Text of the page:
Ben Bernanke listened to his critics, but the recovery is still stuck. What went wrong?
To print or not to print? That is the question dividing the Federal Reserve.
Back in September the Fed launched its latest, and most ambitious, bond-buying program to date, dubbed QE3. Unlike before, the Fed hasn't committed to buying a specific dollar amount of bonds with QE3; instead, it's committed to buying $85 billion of bonds a month until the labor market improves "substantially". But what's "substantial" and what's not? And what if the Fed loses its nerve before the economy arrives at this mysterious moment of "substantial" improvement?
This latter question has gripped markets after the Fed's January meeting when "a number" of members said it should "taper" its bond purchases even before, you guessed it, there's any substantial improvement in unemployment. In other words, an increasing, and increasingly vocal, minority at the Fed are nervous about keeping open-ended bond-buying quite so open-ended. Now, a vocal minority is still a minority -- and besides, Bernanke tends to get his way -- but this hawkish talk has been enough to spook markets that thought QE3 wouldn't end much before 2014.
But there's a better question than how long QE3 will last. That's how much QE3 will work. Let's back up for a minute. Whether you want to call it "quantitative easing" (QE) or "bond-buying" or "large-scale asset purchases" (LSAP), the idea here is fairly simple: the Fed is printing money and buying pieces of paper. It's doing this because it can't boost the economy like it normally does by cutting short-term interest rates; those rates are stuck at zero, and can't go lower. Okay, that's not entirely true. The Fed can't cut nominal rates now, but it can cut real ones -- in other words, it can push up inflation, thereby reducing inflation-adjusted borrowing costs. That's what the Fed has done by printing money and buying long-term bonds from banks. Even if this freshly-printed money ends up as bank reserves (which it mostly has), the Fed is signaling that it wants more inflation.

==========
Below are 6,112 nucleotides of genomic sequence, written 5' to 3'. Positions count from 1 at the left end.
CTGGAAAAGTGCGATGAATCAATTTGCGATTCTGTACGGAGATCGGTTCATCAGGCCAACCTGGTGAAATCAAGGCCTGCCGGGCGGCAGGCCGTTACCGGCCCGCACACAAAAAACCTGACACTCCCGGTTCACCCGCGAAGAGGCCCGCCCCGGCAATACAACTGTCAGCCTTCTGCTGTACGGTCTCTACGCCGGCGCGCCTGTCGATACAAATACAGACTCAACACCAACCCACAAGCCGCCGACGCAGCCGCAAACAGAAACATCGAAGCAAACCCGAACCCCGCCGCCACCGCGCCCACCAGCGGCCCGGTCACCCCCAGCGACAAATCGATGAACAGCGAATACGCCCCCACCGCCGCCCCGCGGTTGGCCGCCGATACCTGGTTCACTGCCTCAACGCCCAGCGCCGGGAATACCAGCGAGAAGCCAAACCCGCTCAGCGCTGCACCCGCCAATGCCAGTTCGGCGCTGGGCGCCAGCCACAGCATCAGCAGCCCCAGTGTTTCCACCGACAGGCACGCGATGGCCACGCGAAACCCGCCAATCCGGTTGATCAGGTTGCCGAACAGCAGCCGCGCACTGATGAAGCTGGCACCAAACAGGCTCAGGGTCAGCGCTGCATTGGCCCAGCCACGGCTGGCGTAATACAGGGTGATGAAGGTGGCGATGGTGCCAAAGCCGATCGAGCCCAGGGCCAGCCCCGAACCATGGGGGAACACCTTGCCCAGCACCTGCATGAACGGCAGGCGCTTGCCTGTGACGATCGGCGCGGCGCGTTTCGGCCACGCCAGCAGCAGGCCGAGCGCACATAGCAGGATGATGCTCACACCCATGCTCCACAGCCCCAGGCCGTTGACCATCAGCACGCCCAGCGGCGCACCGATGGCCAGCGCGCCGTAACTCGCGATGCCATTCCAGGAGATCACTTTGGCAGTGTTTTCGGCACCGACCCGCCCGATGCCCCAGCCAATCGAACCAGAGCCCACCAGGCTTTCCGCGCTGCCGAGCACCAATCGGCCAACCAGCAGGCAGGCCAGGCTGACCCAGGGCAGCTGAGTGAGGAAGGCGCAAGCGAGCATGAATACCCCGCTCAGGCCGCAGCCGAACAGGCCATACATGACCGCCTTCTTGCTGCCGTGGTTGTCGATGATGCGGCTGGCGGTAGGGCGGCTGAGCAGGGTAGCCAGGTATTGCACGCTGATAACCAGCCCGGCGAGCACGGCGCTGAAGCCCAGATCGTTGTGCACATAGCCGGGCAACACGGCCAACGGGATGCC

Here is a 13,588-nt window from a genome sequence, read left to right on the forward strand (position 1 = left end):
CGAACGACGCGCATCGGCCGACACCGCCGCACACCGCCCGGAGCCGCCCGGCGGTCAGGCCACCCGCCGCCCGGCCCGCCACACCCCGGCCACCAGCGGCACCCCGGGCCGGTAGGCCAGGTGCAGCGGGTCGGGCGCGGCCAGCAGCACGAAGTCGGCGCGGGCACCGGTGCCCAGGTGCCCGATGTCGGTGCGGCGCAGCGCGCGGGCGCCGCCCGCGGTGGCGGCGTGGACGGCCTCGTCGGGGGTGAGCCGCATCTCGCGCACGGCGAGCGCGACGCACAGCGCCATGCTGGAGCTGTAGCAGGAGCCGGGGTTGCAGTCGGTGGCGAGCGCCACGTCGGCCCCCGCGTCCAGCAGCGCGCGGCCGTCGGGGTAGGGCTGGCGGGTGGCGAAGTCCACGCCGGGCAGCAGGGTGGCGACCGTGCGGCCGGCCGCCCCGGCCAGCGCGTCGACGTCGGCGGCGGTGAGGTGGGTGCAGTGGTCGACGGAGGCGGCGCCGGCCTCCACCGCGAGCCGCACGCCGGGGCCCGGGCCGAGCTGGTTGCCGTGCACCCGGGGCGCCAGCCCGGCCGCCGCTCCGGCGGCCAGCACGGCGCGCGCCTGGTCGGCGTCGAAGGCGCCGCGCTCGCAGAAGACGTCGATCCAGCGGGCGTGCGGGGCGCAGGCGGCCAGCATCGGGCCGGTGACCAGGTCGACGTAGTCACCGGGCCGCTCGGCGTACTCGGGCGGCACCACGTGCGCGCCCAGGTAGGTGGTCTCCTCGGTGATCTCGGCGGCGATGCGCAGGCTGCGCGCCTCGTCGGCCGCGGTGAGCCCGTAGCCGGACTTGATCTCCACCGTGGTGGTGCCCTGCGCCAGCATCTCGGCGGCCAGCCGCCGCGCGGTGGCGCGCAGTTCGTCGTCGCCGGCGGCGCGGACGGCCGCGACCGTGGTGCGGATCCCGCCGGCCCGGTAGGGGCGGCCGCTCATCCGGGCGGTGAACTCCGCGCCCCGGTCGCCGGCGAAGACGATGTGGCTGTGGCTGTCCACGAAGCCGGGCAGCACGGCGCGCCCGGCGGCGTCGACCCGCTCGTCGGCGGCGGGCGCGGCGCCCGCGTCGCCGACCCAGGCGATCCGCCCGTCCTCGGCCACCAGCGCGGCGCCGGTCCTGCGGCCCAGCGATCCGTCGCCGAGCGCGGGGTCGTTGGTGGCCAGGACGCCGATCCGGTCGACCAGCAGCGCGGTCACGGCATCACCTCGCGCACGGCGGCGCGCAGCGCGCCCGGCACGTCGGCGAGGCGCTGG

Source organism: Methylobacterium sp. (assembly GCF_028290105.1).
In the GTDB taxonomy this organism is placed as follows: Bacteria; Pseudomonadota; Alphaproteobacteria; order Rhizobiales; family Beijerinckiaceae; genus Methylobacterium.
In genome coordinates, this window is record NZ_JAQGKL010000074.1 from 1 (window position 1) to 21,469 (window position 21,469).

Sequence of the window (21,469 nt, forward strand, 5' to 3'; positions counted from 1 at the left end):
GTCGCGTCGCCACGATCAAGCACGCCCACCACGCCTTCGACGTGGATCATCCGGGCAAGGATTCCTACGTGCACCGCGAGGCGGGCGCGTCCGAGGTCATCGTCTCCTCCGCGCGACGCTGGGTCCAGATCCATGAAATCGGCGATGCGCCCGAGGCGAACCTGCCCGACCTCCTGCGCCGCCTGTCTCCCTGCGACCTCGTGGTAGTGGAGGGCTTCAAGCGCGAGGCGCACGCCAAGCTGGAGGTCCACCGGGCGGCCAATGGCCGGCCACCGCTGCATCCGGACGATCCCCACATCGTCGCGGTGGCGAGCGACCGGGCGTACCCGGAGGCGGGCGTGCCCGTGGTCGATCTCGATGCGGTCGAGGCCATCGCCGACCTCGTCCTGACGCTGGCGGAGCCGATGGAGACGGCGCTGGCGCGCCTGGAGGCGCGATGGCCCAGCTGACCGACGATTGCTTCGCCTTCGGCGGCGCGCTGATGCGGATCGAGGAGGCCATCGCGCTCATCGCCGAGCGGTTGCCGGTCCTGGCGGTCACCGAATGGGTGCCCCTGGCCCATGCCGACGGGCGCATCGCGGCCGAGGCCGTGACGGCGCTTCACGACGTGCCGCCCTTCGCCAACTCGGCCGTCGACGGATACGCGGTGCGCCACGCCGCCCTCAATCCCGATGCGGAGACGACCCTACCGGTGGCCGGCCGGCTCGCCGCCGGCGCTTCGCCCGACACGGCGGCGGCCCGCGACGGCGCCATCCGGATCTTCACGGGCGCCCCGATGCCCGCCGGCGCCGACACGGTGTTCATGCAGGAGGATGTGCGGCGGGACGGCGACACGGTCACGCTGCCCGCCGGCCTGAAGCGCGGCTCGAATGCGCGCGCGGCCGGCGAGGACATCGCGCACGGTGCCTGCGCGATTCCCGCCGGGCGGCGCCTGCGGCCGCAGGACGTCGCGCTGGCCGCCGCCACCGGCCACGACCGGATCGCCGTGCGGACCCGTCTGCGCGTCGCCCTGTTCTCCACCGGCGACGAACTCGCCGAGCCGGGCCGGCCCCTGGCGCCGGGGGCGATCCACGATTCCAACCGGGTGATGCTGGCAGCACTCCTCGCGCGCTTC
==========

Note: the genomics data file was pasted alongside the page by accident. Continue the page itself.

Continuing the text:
Take a look at the chart below of what markets (roughly) think will happen with inflation over the next 5 years, annotated with the Fed's unconventional policies. Markets expect more inflation every time the Fed eases, and less every time it stops ... until QE3. Then, almost nothing. That's crazy. QE3 is open-ended, whereas previous rounds were not. This difference should have convinced markets that this time the Fed was really serious about jump-starting the recovery. Has QE hit a wall of diminishing returns? (Note: The black line shows the Fed's 2 percent inflation target).
Look again, but this time, focus on the black line. QE has hit a wall, but it's a wall of incredibly well-anchored inflation expectations, not diminishing returns. In other words, the Fed has quite easily been able to push inflation expectations back up to its 2 percent target, but no more. QE1 and QE2 had big effects, because they came when expected inflation was well below 2 percent and falling; QE3 has not, because expected inflation was already around 2 percent.
But wait. The Fed unveiled the Evans rule back in December, telling us it wouldn't raise rates before unemployment falls to 6.5 percent or inflation rises to 2.5 percent. In other words, isn't the Fed's 2 percent inflation target really a 2.5 percent inflation target now? Not exactly. The Fed is telling us it will tolerate 2.5 percent inflation, not that it will create it -- indeed, the Fed doesn't think inflation will stray at all above 2 percent over the next few years.
The best way to figure out what the Fed wants is to listen. After all, it tells us what it thinks will happen with GDP, unemployment, and inflation over 1, 2, and 3-year periods. Now, it's GDP and unemployment predictions have been, in the spirit of generosity, a tad optimistic, but not so for inflation (which, not-so-coincidentally, is the only above variable the Fed controls directly). The chart below looks at the Fed's core PCE inflation projections since late 2008; upper-range estimates for 1, 2, and 3-year periods are in red, and lower ranges ones are in blue. This is what a 2 percent inflation ceiling looks like.
There's a lot going on here, but there's a depressingly simple message in this chart: QE3 isn't working, because the Fed doesn't want it to work. The Fed revised its inflation projections up after QE1 and QE2, and markets followed; the Fed has kept its inflation projections steady after QE3, and, again, markets have followed. Now, this doesn't mean QE3 is entirely useless -- it's at least stopping inflation expectations from falling -- just that it could be doing much more if the Fed let it. That would be simple enough. The Fed could make its forecasts symmetrical around 2 percent, rather than peaking at 2 percent. Or it could say it expected (or is that wanted?) inflation well above 2 percent over the next two years, but not after that; in other words, make its target more explicitly flexible.